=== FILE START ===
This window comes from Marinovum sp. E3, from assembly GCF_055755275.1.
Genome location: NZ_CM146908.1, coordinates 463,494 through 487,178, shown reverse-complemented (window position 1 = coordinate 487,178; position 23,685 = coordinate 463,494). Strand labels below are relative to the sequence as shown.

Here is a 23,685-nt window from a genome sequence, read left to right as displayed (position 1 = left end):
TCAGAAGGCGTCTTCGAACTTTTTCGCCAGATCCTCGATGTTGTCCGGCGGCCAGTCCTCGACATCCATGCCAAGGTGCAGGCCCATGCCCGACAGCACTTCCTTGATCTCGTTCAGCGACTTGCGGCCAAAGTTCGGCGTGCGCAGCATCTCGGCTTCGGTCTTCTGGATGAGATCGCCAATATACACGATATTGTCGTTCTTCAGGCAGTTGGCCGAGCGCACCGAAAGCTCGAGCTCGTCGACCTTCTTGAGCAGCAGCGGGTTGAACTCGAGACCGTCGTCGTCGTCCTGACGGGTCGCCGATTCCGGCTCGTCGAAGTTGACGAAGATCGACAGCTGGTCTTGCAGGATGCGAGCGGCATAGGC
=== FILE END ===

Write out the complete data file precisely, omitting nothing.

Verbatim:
This window comes from Marinovum sp. E3, from assembly GCF_055755275.1.
Genome location: NZ_CM146908.1, coordinates 463,494 through 487,178, shown reverse-complemented (window position 1 = coordinate 487,178; position 23,685 = coordinate 463,494). Strand labels below are relative to the sequence as shown.

Here is a 23,685-nt window from a genome sequence, read left to right as displayed (position 1 = left end):
TCAGAAGGCGTCTTCGAACTTTTTCGCCAGATCCTCGATGTTGTCCGGCGGCCAGTCCTCGACATCCATGCCAAGGTGCAGGCCCATGCCCGACAGCACTTCCTTGATCTCGTTCAGCGACTTGCGGCCAAAGTTCGGCGTGCGCAGCATCTCGGCTTCGGTCTTCTGGATGAGATCGCCAATATACACGATATTGTCGTTCTTCAGGCAGTTGGCCGAGCGCACCGAAAGCTCGAGCTCGTCGACCTTCTTGAGCAGCAGCGGGTTGAACTCGAGACCGTCGTCGTCGTCCTGACGGGTCGCCGATTCCGGCTCGTCGAAGTTGACGAAGATCGACAGCTGGTCTTGCAGGATGCGAGCGGCATAGGC